This paper explores the issue of workers’ voice within corporate governance.
Company law and corporate governance in the UK prioritise the interests of shareholders over those of workers and other stakeholders. In addition, the UK – unlike the majority of other European countries – has no mechanism for worker voice or representation within its corporate governance system. There are no formal systems for ensuring that the interests of workers are taken into account in company decision-making, nor that the views of the workforce are heard or understood by company boards.
The TUC has long been critical of the priority given to shareholders in the UK’s corporate governance system and has argued for many years that company law should be reformed to give greater priority to long-term company success and stakeholder interests alongside those of shareholders.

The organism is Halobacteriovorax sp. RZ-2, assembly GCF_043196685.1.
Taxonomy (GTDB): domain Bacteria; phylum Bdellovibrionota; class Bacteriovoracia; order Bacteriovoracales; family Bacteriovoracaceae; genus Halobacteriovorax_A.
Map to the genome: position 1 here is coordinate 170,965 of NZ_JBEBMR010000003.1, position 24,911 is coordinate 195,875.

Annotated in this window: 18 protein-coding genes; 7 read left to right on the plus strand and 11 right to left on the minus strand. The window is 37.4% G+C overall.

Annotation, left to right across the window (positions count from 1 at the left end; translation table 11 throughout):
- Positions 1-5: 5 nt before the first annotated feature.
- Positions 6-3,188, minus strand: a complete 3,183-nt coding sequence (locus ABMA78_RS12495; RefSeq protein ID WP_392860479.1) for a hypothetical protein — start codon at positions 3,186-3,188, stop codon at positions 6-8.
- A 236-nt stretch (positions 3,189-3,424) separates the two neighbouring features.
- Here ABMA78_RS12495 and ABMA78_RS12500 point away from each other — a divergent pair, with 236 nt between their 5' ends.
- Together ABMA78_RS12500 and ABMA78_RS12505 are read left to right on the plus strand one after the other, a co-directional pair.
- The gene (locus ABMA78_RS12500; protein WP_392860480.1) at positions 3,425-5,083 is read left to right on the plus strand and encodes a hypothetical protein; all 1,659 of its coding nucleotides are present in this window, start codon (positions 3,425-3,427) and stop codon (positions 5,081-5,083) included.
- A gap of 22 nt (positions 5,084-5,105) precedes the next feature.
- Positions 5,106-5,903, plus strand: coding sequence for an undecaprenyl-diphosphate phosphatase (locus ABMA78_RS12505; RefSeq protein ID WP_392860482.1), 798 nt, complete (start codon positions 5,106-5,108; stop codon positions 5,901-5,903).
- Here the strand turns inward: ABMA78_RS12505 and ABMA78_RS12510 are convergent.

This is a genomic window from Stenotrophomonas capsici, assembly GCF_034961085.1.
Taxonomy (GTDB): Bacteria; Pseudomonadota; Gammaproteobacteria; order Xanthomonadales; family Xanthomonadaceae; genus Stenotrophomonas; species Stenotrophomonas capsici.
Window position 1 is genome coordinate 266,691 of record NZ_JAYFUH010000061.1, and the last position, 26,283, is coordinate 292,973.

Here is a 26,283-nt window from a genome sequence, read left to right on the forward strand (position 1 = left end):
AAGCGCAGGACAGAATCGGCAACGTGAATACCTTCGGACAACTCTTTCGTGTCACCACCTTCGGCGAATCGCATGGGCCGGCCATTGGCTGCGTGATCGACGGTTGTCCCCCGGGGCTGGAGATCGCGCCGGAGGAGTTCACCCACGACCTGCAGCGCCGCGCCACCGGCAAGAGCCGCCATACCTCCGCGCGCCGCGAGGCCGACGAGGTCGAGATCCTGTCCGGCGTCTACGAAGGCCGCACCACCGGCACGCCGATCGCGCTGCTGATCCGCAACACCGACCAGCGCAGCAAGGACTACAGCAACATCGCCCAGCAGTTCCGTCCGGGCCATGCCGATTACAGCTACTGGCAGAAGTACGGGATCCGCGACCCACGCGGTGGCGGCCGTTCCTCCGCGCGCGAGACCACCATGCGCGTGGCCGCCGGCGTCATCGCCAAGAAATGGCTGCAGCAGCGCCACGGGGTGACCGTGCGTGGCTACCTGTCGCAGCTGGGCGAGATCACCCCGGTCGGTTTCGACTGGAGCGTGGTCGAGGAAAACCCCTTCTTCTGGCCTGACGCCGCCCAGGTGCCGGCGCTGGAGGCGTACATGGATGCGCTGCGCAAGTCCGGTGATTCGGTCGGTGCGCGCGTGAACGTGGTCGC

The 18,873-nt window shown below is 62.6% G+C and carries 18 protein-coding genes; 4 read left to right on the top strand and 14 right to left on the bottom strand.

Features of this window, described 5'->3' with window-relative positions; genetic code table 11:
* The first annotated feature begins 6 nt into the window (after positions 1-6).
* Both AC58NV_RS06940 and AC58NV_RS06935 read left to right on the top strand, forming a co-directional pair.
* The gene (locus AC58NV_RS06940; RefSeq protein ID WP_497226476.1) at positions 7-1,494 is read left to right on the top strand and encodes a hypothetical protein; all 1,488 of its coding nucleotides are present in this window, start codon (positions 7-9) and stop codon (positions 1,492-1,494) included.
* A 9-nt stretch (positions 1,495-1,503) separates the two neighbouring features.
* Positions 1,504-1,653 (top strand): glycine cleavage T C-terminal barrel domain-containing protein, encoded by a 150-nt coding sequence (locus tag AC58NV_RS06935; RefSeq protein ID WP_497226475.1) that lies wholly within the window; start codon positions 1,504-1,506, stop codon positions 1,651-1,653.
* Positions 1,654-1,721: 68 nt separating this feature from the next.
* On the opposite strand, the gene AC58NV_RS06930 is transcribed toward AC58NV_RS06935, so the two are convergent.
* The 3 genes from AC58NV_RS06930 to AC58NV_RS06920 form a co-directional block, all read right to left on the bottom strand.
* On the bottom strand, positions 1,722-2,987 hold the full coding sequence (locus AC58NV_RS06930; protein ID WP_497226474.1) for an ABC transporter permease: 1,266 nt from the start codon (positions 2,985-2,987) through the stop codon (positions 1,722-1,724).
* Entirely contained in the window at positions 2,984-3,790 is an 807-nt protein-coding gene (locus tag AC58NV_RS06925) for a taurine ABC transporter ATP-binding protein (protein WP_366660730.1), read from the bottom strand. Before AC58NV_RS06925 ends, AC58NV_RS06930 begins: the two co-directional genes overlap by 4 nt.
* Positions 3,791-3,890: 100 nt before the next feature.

However, even with these reforms, workers would still have no rights to representation or voice within corporate governance in the UK. This paper argues that alongside reforms to remove the priority currently given to the interests of shareholders, mechanisms for workers’ voice should be introduced into the UK’s corporate governance system
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